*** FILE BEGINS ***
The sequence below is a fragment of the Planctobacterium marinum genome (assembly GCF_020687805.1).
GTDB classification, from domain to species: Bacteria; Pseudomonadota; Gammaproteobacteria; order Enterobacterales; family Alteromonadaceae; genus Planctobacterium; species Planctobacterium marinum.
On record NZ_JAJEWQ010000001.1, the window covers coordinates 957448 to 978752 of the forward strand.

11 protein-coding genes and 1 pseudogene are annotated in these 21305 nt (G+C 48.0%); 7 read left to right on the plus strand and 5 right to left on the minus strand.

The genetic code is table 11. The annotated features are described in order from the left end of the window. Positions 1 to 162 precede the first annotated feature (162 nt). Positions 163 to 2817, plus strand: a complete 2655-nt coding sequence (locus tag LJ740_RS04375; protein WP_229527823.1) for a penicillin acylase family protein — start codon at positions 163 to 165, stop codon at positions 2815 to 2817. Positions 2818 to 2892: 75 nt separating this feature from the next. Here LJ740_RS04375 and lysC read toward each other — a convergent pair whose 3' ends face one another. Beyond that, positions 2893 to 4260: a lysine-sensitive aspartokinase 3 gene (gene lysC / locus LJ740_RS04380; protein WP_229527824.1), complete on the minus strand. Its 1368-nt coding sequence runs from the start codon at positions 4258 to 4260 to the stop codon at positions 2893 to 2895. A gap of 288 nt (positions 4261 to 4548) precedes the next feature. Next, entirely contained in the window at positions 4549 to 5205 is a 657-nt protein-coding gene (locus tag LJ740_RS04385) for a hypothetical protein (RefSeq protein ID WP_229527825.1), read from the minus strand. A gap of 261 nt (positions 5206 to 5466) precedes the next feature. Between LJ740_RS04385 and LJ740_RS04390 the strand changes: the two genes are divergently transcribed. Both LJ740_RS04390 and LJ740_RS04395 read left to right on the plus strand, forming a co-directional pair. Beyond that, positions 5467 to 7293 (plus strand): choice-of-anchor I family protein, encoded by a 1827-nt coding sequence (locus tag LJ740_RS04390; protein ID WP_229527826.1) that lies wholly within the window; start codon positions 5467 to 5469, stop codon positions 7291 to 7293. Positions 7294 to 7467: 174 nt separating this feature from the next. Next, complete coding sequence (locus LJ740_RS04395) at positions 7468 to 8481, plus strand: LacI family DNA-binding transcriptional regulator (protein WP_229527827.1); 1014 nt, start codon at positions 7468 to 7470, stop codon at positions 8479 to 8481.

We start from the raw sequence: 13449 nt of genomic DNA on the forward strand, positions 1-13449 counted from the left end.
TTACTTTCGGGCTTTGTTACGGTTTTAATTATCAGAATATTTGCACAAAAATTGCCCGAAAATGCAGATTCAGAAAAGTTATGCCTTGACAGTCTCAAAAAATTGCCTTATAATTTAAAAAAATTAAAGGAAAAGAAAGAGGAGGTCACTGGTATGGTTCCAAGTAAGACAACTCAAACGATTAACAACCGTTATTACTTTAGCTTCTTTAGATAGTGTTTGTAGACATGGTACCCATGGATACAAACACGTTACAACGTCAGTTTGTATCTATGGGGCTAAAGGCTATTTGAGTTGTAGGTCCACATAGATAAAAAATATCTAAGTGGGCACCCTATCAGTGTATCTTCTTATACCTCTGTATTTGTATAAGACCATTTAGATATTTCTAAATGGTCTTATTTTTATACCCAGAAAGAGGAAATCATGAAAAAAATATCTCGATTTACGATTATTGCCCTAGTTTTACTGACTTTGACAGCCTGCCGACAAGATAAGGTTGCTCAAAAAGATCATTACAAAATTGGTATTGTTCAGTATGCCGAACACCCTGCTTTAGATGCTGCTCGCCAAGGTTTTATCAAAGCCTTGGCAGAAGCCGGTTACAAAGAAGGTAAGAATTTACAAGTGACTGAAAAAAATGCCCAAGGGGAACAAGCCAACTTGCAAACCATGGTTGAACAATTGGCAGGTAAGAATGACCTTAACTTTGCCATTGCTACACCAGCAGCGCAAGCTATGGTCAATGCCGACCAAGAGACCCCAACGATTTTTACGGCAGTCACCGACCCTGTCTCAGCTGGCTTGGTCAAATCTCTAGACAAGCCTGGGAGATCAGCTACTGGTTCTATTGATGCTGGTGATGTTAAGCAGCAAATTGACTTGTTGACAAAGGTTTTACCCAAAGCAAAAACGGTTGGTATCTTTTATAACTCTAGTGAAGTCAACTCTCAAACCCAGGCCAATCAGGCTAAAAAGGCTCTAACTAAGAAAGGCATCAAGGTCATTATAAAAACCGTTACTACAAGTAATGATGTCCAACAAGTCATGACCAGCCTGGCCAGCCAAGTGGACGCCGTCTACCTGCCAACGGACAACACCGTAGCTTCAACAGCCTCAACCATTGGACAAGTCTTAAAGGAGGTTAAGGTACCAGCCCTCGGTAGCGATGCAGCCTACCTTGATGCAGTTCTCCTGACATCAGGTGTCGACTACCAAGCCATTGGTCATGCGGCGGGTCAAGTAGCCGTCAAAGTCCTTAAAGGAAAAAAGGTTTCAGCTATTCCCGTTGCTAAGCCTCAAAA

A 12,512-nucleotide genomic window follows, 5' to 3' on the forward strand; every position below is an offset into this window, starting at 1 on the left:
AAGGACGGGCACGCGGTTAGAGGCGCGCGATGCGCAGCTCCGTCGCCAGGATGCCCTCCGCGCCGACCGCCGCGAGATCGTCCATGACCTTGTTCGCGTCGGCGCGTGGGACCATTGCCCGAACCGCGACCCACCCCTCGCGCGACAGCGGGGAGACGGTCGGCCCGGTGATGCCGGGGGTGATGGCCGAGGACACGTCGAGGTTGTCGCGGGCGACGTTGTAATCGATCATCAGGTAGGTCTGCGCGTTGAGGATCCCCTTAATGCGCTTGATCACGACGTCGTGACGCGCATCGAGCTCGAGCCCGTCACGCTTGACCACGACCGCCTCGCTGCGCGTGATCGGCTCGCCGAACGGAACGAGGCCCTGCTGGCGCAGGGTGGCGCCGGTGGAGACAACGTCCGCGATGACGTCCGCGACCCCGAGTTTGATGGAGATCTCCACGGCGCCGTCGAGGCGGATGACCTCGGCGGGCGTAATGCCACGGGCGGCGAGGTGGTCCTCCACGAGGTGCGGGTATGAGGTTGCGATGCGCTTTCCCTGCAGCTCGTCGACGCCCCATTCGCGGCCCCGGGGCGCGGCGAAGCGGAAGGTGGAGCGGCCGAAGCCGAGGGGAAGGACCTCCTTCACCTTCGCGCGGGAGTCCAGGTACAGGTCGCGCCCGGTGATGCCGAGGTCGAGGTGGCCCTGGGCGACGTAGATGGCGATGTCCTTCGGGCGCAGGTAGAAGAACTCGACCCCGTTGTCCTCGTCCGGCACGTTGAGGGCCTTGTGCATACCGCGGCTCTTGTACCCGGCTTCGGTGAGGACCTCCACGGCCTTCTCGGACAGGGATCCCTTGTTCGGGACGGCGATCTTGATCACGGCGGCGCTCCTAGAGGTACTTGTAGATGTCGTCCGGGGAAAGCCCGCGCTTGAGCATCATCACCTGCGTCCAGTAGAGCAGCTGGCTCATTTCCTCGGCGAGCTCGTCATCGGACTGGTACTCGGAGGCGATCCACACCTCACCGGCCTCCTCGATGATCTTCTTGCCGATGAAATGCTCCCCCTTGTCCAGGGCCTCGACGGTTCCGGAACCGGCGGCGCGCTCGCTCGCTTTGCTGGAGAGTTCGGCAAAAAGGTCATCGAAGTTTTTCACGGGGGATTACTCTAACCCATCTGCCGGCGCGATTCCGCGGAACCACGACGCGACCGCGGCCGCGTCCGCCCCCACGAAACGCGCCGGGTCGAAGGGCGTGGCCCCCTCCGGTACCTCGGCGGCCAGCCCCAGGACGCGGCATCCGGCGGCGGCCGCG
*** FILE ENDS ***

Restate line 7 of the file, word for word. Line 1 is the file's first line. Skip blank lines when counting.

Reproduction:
TTACTTTCGGGCTTTGTTACGGTTTTAATTATCAGAATATTTGCACAAAAATTGCCCGAAAATGCAGATTCAGAAAAGTTATGCCTTGACAGTCTCAAAAAATTGCCTTATAATTTAAAAAAATTAAAGGAAAAGAAAGAGGAGGTCACTGGTATGGTTCCAAGTAAGACAACTCAAACGATTAACAACCGTTATTACTTTAGCTTCTTTAGATAGTGTTTGTAGACATGGTACCCATGGATACAAACACGTTACAACGTCAGTTTGTATCTATGGGGCTAAAGGCTATTTGAGTTGTAGGTCCACATAGATAAAAAATATCTAAGTGGGCACCCTATCAGTGTATCTTCTTATACCTCTGTATTTGTATAAGACCATTTAGATATTTCTAAATGGTCTTATTTTTATACCCAGAAAGAGGAAATCATGAAAAAAATATCTCGATTTACGATTATTGCCCTAGTTTTACTGACTTTGACAGCCTGCCGACAAGATAAGGTTGCTCAAAAAGATCATTACAAAATTGGTATTGTTCAGTATGCCGAACACCCTGCTTTAGATGCTGCTCGCCAAGGTTTTATCAAAGCCTTGGCAGAAGCCGGTTACAAAGAAGGTAAGAATTTACAAGTGACTGAAAAAAATGCCCAAGGGGAACAAGCCAACTTGCAAACCATGGTTGAACAATTGGCAGGTAAGAATGACCTTAACTTTGCCATTGCTACACCAGCAGCGCAAGCTATGGTCAATGCCGACCAAGAGACCCCAACGATTTTTACGGCAGTCACCGACCCTGTCTCAGCTGGCTTGGTCAAATCTCTAGACAAGCCTGGGAGATCAGCTACTGGTTCTATTGATGCTGGTGATGTTAAGCAGCAAATTGACTTGTTGACAAAGGTTTTACCCAAAGCAAAAACGGTTGGTATCTTTTATAACTCTAGTGAAGTCAACTCTCAAACCCAGGCCAATCAGGCTAAAAAGGCTCTAACTAAGAAAGGCATCAAGGTCATTATAAAAACCGTTACTACAAGTAATGATGTCCAACAAGTCATGACCAGCCTGGCCAGCCAAGTGGACGCCGTCTACCTGCCAACGGACAACACCGTAGCTTCAACAGCCTCAACCATTGGACAAGTCTTAAAGGAGGTTAAGGTACCAGCCCTCGGTAGCGATGCAGCCTACCTTGATGCAGTTCTCCTGACATCAGGTGTCGACTACCAAGCCATTGGTCATGCGGCGGGTCAAGTAGCCGTCAAAGTCCTTAAAGGAAAAAAGGTTTCAGCTATTCCCGTTGCTAAGCCTCAAAA